Giant goldfish have been found lurking in the waters of Lake Tahoe, and researchers say the monster fish has not been a welcome addition to the freshwater lake.
According to a report by NBC affiliate KCRA-TV, the mega-goldfish -- which can grow to be almost 1.5 feet long -- are not native to the lake and may have been dumped there by aquarium owners.
However, the goldfish seem to be thriving and are said to be breeding at a rather quick pace. Experts now worry that the invasive species could adversely impact the Lake Tahoe ecosystem.
"We know that we have a giant goldfish, the question now becomes how long has it been there and how many others are there in the lake?" Dr Sudeep Chandra, an associate professor at the University of Nevada, Reno, told KCRA.
In January, Becky Oskin of OurAmazingPlanet.com, citing a University of California, Davis, report on California's aquarium trade, wrote that numerous invasive aquarium species are dumped in the wild every year.
"Globally, the aquarium trade has contributed a third of the world's worst aquatic and invasive species," Sue Williams, an ecology professor at UC Davis and lead author of the report, said at the time.
In a 2006 report on aquarium dumping, Fox News wrote that while pet fish, mollusks and other species are wreaking havoc in domestic water bodies, the beloved goldfish is the animal that is "most frequently released and can do some of the worst damage to native fish species."
"Oftentimes people think, 'Well, gee, if I just dumped in one fish, that's not going to make a difference,'" Pamela Schofield, an ecologist at the U.S. Geological Survey, told the news agency. "But it can with goldfish because of the way they eat -- they root around in the sediment and that suspends the sediment up in the water."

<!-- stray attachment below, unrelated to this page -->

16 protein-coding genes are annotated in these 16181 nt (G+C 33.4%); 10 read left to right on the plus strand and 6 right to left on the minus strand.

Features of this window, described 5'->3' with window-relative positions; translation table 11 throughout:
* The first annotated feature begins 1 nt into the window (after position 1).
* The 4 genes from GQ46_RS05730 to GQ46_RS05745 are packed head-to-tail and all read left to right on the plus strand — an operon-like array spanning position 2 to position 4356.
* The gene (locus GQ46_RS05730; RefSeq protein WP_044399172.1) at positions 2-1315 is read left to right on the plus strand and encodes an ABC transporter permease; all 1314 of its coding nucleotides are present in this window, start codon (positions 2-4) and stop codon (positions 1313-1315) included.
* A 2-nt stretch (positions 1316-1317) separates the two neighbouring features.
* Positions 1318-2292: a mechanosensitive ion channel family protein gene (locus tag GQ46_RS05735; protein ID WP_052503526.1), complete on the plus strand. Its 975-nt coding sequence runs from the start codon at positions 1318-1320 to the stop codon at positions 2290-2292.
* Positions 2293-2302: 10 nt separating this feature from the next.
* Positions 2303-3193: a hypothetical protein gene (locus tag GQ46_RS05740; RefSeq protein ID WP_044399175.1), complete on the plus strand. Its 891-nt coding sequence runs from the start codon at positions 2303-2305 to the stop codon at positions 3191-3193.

This, wrote Fox News, "leads to murky water, destroyed vegetation and water turbidity."
Ultimately, experts say that aquarium owners need to be responsible when they wish to say good-bye to live fish and other aquarium species. Even killing them, Williams told OurAmazingPlanet.com, is better than dumping them in the wild.
“People have fish in their aquariums they don’t want to kill, so they dump them into a pond, river or spring. They may save the life of one fish, but in doing so they could wipe out a whole population of native fishes,” said Tim Bonner, assistant professor of biology at Texas State University, according to a 2006 Texas Parks & Wildlife Magazine report about the state's aquarium dumping problem.
Earlier on HuffPost:
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